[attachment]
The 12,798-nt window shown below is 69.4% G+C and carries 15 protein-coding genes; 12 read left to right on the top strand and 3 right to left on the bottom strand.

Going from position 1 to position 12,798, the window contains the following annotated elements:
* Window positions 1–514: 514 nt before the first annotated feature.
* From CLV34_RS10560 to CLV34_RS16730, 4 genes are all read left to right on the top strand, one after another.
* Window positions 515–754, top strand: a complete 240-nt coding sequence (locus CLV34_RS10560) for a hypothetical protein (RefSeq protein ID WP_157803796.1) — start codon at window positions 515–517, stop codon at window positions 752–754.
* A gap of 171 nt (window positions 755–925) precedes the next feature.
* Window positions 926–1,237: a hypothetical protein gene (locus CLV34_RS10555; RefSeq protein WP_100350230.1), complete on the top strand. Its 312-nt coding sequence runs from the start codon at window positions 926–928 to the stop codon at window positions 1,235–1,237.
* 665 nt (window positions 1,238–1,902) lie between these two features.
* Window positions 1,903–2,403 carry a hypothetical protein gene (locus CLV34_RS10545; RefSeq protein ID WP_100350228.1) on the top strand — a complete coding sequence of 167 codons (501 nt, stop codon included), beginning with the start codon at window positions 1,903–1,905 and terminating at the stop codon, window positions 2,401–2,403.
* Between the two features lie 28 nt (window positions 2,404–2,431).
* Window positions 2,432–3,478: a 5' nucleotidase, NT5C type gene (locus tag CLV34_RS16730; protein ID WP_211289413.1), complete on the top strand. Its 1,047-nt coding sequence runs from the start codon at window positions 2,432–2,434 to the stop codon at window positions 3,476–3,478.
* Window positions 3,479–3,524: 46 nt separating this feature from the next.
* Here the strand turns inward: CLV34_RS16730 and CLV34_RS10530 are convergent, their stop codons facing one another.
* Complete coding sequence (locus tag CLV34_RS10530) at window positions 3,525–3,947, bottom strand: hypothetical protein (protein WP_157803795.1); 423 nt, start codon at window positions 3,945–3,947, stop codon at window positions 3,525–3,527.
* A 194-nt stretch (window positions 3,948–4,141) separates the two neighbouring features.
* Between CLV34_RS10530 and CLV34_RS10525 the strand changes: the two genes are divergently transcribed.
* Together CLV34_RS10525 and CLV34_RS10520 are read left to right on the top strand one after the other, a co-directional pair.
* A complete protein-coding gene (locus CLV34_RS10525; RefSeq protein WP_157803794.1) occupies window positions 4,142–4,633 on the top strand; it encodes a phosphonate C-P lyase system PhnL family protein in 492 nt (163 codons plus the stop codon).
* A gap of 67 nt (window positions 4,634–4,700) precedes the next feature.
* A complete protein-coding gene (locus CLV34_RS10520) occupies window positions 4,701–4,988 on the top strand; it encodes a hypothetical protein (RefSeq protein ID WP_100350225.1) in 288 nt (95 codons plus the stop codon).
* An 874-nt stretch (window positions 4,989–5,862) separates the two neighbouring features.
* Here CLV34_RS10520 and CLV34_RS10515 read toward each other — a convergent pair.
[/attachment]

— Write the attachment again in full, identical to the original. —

The 12,798-nt window shown below is 69.4% G+C and carries 15 protein-coding genes; 12 read left to right on the top strand and 3 right to left on the bottom strand.

Going from position 1 to position 12,798, the window contains the following annotated elements:
* Window positions 1–514: 514 nt before the first annotated feature.
* From CLV34_RS10560 to CLV34_RS16730, 4 genes are all read left to right on the top strand, one after another.
* Window positions 515–754, top strand: a complete 240-nt coding sequence (locus CLV34_RS10560) for a hypothetical protein (RefSeq protein ID WP_157803796.1) — start codon at window positions 515–517, stop codon at window positions 752–754.
* A gap of 171 nt (window positions 755–925) precedes the next feature.
* Window positions 926–1,237: a hypothetical protein gene (locus CLV34_RS10555; RefSeq protein WP_100350230.1), complete on the top strand. Its 312-nt coding sequence runs from the start codon at window positions 926–928 to the stop codon at window positions 1,235–1,237.
* 665 nt (window positions 1,238–1,902) lie between these two features.
* Window positions 1,903–2,403 carry a hypothetical protein gene (locus CLV34_RS10545; RefSeq protein ID WP_100350228.1) on the top strand — a complete coding sequence of 167 codons (501 nt, stop codon included), beginning with the start codon at window positions 1,903–1,905 and terminating at the stop codon, window positions 2,401–2,403.
* Between the two features lie 28 nt (window positions 2,404–2,431).
* Window positions 2,432–3,478: a 5' nucleotidase, NT5C type gene (locus tag CLV34_RS16730; protein ID WP_211289413.1), complete on the top strand. Its 1,047-nt coding sequence runs from the start codon at window positions 2,432–2,434 to the stop codon at window positions 3,476–3,478.
* Window positions 3,479–3,524: 46 nt separating this feature from the next.
* Here the strand turns inward: CLV34_RS16730 and CLV34_RS10530 are convergent, their stop codons facing one another.
* Complete coding sequence (locus tag CLV34_RS10530) at window positions 3,525–3,947, bottom strand: hypothetical protein (protein WP_157803795.1); 423 nt, start codon at window positions 3,945–3,947, stop codon at window positions 3,525–3,527.
* A 194-nt stretch (window positions 3,948–4,141) separates the two neighbouring features.
* Between CLV34_RS10530 and CLV34_RS10525 the strand changes: the two genes are divergently transcribed.
* Together CLV34_RS10525 and CLV34_RS10520 are read left to right on the top strand one after the other, a co-directional pair.
* A complete protein-coding gene (locus CLV34_RS10525; RefSeq protein WP_157803794.1) occupies window positions 4,142–4,633 on the top strand; it encodes a phosphonate C-P lyase system PhnL family protein in 492 nt (163 codons plus the stop codon).
* A gap of 67 nt (window positions 4,634–4,700) precedes the next feature.
* A complete protein-coding gene (locus CLV34_RS10520) occupies window positions 4,701–4,988 on the top strand; it encodes a hypothetical protein (RefSeq protein ID WP_100350225.1) in 288 nt (95 codons plus the stop codon).
* An 874-nt stretch (window positions 4,989–5,862) separates the two neighbouring features.
* Here CLV34_RS10520 and CLV34_RS10515 read toward each other — a convergent pair.